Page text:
I’m on a plane and get the usual micro bag of peanuts. After trying for 2-3 minutes to open it, I give up – it’s sealed for life.
I get a fair amount of review material and have had my share of almost impenetrable plastic packaging. I remember one instance where I used a radial arm saw to cut open a particularly “secure” package. It turns out that attacks against my person by bullet proof plastic packaging are not uncommon:
“This year, Consumer Reports magazine gave an award for the worst plastic clamshell packaging to a warehouse-store version of a Uniden cordless phone set: It took 9 minutes 22 seconds to unwrap completely and nearly caused injury to the person opening it. According to the Consumer Product Safety Commission, injuries from plastic packaging resulted in 6,400 visits to emergency rooms in 2004.”
And this is not just an American problem:
“Cornhill Direct has identified “wrap rage” as the latest irritant in modern life to drive Britain’s more unstable citizens crazy.
Spokesman Allan Truman says every year more than 60,000 people need hospital treatment for injuries caused by grappling with food packaging. ‘About 2,000 accidents happen while people are trying to separate items of frozen food, usually with a knife.'”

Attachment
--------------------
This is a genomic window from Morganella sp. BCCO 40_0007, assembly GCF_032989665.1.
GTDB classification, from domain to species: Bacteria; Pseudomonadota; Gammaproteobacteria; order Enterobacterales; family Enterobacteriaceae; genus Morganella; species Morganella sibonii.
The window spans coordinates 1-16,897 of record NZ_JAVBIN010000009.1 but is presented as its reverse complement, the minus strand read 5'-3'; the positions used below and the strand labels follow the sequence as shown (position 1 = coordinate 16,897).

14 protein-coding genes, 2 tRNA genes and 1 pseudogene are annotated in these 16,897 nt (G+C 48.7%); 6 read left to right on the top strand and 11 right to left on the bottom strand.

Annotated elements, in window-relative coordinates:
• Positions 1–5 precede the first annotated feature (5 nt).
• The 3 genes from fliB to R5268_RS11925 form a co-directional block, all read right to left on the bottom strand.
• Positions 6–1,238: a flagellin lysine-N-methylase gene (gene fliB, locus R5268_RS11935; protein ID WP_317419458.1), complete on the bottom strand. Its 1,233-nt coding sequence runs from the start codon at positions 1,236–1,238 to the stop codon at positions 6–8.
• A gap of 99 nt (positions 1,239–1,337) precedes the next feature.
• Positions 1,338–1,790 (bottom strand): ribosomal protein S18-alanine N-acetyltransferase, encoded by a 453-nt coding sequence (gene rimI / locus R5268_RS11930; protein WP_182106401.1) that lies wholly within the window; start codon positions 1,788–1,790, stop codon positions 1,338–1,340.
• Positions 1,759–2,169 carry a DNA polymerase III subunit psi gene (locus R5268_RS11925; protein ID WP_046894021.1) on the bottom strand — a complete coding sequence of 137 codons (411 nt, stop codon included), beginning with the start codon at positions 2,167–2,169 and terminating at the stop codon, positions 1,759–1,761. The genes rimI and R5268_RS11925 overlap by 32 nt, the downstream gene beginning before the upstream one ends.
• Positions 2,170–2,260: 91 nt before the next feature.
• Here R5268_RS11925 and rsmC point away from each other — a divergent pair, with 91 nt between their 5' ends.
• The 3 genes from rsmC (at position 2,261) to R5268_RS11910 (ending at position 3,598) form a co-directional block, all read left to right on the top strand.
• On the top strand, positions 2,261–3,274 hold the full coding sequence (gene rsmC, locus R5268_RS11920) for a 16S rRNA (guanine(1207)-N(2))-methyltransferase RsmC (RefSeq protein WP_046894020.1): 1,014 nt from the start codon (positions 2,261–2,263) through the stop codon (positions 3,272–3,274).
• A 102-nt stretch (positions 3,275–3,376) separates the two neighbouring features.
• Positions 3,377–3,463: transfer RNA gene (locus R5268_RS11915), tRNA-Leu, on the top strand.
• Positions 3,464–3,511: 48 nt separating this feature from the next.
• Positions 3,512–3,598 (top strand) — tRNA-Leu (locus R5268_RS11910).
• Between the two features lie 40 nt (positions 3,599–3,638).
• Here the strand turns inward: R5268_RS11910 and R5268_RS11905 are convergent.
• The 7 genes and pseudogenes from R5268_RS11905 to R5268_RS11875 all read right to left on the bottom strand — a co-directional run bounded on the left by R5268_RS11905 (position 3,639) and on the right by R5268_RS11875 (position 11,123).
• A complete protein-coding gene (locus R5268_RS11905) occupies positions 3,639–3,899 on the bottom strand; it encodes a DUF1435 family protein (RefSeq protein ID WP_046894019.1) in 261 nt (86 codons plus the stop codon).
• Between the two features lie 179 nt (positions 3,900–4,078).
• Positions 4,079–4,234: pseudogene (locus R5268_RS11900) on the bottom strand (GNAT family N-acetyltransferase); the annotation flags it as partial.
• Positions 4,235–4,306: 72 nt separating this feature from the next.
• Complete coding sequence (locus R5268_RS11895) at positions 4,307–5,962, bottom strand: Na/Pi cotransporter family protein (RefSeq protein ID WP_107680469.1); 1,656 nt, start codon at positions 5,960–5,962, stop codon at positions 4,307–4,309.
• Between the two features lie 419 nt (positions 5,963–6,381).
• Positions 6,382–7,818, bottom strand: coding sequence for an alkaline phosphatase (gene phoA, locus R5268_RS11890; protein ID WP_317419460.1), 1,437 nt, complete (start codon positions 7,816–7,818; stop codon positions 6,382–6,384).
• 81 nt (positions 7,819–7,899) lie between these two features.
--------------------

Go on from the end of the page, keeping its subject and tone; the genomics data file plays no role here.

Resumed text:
—James Moore, “Slice of life in the kitchen,” The Daily Telegraph (London, England), November 7, 2003
Now there’s nothing wrong with manufacturers sealing their packages in such a way as to prevent theft – if you buy small high-price items such as flash memory cards or pen drives, it’s easy to see why the packaging has to be “secure”. But you would think that someone among the army of packaging engineers could design a secure package that does not wreak havoc on the person attempting to liberate its contents from its plastic security cacoon.
But I think there is something more devious going on here – in an attempt to limit warranty returns, manufacturers are using impenetrable packaging so that consumers never use what’s inside – brilliant! We consumers buy a lot of pretty useless stuff as it is, so why not buy stuff that we can’t open anyway – it’s a win-win all around! Consumers buy stuff and manufacturers are not bothered with warranty claims and customer service, increasing profitability.
Even better, since you can’t use what’s in the package, why bother with making a product actually functional? All manufacturers have to do is put just the product’s case inside the package, devoid of any innards which make it work. This way they avoid messy things like product development expenses, further increasing profits.
I have to hand it to these packaging engineers – what a brilliant strategy!